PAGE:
It was a perfect storm.

In the run-up to Christmas break, everyone was busy and self-absorbed. I stopped shaving and soon a beard was evident. Then there was the festive break, during which my beard flourished.

I ate too much and drank too much and did not exercise enough during the festive break, so I resolved to lose weight in the New Year — much like everyone else.

I returned to the office with a beard and on a diet.

Over January I lost over 5kg by skipping bread, potatoes, and alcohol. (protip)

On the last day of January, I shaved off my beard. That was when the problems started. I woke up on 1st February with a crick on my neck. It was very painful and I had to tilt my head to the left to gain pain relief.

I now think it was the head tilt, the beard loss and the weight loss – whatever it was, my client looked at me and freaked out.

“Do you feel alright, Dave?”

“Yeah, why?”

“Come with me”

I followed him to the main boardroom where a meeting was going on.

“Sorry guys, sorry to interrupt, but look at Dave – what do you think?”

I stood there, ignominiously, as people stared at my face, intently, deliberately and solemnly.

“Oh dear!”

“Not good”

“Get him to hospital”

My eyes widened.

Suddenly I was told to go straight to the nearest hospital. I was also told to leave my car and they got a colleague to drive me to the hospital right away and without delay.

Scary. Serious. WTF?

How weird did I feel? Imagine how you would feel. They thought I was having a stroke!

Minutes later, and  I am in the A&E department of Monklands Hospital. I am Whisked into a bay, the curtains were drawn. Blood was drawn too – and a catheter installed in my right hand. I was tested for mental agility, I got an ECG print out, I had a sip test. All sorts of things were done and I was thoroughly checked over.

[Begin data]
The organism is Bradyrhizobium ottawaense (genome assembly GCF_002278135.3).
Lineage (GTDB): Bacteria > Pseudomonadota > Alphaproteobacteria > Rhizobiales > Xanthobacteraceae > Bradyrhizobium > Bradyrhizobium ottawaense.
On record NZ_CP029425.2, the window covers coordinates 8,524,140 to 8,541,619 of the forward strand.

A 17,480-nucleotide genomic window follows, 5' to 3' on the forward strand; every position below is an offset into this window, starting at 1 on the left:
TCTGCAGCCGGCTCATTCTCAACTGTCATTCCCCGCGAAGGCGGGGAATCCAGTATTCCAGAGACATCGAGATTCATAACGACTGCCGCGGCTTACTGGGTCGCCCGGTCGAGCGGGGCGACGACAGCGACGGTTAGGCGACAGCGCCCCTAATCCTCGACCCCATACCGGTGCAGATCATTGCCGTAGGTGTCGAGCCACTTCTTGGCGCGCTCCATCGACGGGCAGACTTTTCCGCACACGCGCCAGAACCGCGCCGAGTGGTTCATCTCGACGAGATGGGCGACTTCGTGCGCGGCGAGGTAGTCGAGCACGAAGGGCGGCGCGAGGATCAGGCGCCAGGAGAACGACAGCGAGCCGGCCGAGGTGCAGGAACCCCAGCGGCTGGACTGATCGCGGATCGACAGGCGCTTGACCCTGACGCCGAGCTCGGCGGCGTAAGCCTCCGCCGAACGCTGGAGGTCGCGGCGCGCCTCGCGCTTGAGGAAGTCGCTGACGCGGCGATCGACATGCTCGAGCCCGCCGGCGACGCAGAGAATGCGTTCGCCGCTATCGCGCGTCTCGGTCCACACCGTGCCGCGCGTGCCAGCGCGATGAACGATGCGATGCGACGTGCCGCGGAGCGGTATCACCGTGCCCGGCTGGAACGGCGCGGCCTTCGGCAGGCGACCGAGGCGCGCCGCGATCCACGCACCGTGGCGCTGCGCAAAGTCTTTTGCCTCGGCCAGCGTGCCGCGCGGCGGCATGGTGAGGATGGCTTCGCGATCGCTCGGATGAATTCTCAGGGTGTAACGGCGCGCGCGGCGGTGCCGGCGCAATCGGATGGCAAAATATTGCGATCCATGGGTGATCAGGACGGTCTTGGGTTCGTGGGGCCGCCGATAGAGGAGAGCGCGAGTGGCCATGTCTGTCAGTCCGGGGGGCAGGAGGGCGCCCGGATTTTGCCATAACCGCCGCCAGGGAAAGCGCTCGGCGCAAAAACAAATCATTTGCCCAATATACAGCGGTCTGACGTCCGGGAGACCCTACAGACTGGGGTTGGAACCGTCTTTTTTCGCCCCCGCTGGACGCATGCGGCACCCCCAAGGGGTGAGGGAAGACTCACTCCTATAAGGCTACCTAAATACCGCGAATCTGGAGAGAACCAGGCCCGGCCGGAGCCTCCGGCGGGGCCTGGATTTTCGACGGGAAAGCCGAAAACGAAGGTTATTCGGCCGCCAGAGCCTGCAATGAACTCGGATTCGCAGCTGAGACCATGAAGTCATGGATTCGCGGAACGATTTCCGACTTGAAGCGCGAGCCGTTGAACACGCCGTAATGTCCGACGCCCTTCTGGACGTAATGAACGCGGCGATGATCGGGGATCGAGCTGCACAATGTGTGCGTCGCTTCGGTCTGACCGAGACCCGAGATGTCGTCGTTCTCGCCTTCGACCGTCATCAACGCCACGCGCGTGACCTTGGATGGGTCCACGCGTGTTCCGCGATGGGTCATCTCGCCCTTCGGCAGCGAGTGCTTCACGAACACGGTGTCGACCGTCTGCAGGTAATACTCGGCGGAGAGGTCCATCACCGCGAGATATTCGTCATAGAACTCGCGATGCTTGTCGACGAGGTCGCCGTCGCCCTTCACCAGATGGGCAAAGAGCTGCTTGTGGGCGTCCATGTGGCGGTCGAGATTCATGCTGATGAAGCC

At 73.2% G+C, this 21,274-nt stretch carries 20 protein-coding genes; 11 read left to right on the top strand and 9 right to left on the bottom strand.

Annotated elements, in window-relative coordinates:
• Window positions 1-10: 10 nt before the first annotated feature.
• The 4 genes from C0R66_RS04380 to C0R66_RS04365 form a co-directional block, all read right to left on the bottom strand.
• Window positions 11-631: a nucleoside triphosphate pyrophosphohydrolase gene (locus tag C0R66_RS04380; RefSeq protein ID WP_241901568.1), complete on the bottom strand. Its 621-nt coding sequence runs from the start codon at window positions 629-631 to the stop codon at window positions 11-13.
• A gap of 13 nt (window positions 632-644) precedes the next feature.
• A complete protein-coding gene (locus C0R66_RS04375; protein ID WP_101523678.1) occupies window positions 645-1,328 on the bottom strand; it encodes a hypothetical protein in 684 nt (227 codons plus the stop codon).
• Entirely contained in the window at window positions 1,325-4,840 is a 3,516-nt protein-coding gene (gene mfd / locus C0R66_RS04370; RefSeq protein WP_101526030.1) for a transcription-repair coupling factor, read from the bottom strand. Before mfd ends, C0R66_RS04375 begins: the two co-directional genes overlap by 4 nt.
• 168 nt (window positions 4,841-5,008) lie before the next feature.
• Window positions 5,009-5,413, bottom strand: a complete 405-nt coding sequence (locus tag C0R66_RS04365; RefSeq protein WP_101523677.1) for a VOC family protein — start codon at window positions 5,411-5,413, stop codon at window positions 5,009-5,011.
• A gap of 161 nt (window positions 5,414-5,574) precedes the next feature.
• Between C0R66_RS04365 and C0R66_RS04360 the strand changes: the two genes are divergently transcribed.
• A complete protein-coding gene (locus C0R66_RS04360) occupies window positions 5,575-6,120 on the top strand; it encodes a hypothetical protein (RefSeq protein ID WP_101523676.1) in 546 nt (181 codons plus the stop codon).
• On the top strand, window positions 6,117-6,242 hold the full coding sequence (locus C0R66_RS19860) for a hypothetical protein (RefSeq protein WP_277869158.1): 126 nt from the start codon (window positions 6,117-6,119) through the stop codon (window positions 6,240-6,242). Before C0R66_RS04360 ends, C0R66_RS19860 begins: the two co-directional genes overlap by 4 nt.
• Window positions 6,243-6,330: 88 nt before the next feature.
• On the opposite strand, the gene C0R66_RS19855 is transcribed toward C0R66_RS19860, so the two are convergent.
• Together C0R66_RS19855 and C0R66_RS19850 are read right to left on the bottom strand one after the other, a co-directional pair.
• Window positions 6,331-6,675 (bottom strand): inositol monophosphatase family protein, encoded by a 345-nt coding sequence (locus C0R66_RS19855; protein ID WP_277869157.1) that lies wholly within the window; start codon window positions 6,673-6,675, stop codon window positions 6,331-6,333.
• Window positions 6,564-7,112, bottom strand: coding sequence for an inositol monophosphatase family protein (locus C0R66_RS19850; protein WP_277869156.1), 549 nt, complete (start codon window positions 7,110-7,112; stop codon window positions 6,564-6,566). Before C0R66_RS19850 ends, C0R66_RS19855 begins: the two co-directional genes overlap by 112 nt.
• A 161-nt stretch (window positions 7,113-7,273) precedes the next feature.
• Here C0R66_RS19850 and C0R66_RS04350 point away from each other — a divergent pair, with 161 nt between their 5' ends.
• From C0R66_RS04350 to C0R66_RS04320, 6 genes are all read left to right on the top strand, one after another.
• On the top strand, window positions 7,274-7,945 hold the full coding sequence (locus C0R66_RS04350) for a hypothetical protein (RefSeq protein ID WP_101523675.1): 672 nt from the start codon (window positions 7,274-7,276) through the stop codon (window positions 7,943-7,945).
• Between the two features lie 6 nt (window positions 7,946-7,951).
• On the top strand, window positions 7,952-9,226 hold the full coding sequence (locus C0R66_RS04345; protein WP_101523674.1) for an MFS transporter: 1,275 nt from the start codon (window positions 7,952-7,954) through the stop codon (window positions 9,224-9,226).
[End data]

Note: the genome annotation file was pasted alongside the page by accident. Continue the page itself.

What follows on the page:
All in all I was whisked from my desk at 1pm and eventually made it home alive at 8pm. That’s a long, stressful shift. My wife and children arrived to relieve my colleague. And what was the verdict?

I’m OK.


Nice to know.

On the other hand, people think I have had a stroke just because I am ugly.



Oh My Gawd!

We got a new Mitel phone system installed in the office.

I connected the wires. I logged in. So far so good. I set up 30 odd other phones. I’m a helpful guy.

Then I noticed that I had to set up my voicemail. I pressed the appropriate buttons.

“Input your voicemail password” … Easy – login password 4 digits plus three more as provided in the email.

“Enter your new seven-digit password”… Oops (I wasn’t prepared for replacing the password)… 0000000

“Say your name as you like it to be said”… OK, no problems.


“Please say your outgoing message”… So I said “Sorry I am not available – please leave a message and I’ll get back to you as soon as I can”.

That was it. Simple enough – until I noticed that when tested, people calling in only heard: “Sorry I am not available – please leave a message and I’ll get back to you as soon as I can”… not my name. I ought to have said my name in both recordings. Damn.

I tried to erase and re-record the “Sorry I am not available – please leave a message and I’ll get back to you as soon as I can”, but it wouldn’t let me. Never mind.

I overheard a colleague trying to do the same thing I had just done, so I said, “You have to be careful; if you get it wrong, you cannot change it”.

Unknown to me, the daft lassie admin person was in the middle of doing the same thing. When she heard me saying you cannot change the message recorded, she exclaimed, “What? Oh! My! Gawd!”

And this is what was recorded as her outgoing message.

When people call her and get voicemail, they are greeted with, “What? Oh! My! Gawd!”.

And she cannot change it.